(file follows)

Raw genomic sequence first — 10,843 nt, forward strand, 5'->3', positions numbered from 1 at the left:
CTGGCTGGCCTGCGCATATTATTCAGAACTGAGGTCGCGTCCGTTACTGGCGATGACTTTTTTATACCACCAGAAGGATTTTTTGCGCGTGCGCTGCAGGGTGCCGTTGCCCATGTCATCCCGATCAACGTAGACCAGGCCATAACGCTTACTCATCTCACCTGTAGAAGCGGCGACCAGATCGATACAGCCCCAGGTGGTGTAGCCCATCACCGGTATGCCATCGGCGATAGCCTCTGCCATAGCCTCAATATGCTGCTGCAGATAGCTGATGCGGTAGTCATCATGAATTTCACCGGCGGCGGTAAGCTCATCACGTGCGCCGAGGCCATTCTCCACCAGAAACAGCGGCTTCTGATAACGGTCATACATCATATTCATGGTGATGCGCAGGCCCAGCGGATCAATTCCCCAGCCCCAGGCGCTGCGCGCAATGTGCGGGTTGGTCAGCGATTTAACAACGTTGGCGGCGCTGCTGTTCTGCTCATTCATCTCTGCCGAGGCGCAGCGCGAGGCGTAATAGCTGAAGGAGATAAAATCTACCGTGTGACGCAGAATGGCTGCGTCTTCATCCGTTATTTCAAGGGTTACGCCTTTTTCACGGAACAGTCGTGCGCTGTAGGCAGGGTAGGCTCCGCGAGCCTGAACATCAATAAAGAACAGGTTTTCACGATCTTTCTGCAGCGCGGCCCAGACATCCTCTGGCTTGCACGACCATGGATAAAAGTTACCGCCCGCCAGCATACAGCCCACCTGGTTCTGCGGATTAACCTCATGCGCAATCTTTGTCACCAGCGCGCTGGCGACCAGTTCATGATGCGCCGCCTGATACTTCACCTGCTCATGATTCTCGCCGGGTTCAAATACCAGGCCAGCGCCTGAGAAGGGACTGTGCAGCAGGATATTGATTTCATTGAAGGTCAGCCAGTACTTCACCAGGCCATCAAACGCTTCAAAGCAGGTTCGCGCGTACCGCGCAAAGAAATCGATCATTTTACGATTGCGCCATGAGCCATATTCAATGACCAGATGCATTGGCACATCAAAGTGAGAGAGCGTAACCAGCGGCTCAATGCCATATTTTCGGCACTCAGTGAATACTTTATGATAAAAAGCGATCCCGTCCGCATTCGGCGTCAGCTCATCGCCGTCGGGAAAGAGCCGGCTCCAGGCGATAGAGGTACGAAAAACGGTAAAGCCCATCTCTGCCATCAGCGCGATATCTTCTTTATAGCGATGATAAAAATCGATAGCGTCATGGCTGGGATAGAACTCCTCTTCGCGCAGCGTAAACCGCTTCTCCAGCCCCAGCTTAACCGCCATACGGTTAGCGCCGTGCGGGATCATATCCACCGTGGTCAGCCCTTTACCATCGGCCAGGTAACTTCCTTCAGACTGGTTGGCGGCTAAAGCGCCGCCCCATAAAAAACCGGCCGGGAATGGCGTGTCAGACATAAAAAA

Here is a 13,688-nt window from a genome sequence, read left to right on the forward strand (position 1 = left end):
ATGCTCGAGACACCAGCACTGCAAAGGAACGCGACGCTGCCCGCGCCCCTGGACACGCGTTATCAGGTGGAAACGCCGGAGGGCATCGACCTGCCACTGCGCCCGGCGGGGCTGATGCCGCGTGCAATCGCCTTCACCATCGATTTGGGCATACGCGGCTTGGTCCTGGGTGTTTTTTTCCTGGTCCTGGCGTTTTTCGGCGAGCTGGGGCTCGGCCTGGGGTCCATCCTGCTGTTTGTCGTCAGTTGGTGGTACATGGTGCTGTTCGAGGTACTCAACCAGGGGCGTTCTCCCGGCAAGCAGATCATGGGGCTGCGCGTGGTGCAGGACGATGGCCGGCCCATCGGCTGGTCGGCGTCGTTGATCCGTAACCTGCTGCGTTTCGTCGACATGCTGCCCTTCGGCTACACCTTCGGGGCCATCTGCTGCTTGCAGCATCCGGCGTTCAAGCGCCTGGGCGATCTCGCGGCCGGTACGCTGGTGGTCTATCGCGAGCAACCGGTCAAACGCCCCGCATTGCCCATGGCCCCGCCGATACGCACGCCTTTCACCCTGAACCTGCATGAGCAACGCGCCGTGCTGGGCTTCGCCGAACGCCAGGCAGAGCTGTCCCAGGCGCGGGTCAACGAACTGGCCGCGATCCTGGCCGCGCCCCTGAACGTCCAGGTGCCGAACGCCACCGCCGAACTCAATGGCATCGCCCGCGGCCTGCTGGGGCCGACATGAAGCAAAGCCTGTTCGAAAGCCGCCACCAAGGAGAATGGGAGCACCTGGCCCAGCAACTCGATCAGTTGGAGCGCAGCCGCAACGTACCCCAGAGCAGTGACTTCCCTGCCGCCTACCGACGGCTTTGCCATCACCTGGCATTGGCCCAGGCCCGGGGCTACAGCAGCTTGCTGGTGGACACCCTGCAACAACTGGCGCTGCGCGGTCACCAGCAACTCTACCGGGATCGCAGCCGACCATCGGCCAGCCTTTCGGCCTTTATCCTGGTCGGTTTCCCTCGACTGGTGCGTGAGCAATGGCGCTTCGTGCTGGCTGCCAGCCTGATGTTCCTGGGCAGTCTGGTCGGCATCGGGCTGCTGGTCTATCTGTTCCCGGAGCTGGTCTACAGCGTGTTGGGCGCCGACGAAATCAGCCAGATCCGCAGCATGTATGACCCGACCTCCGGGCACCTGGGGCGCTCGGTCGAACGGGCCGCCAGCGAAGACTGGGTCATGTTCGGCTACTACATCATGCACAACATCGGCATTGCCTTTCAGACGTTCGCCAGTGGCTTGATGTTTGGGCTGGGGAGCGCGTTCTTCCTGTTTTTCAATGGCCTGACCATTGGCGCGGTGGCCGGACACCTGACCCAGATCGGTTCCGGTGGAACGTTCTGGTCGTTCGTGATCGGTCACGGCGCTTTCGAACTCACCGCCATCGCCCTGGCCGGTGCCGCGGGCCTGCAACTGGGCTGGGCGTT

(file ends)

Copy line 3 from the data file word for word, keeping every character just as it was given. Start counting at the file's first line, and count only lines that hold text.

Here is a 13,688-nt window from a genome sequence, read left to right on the forward strand (position 1 = left end):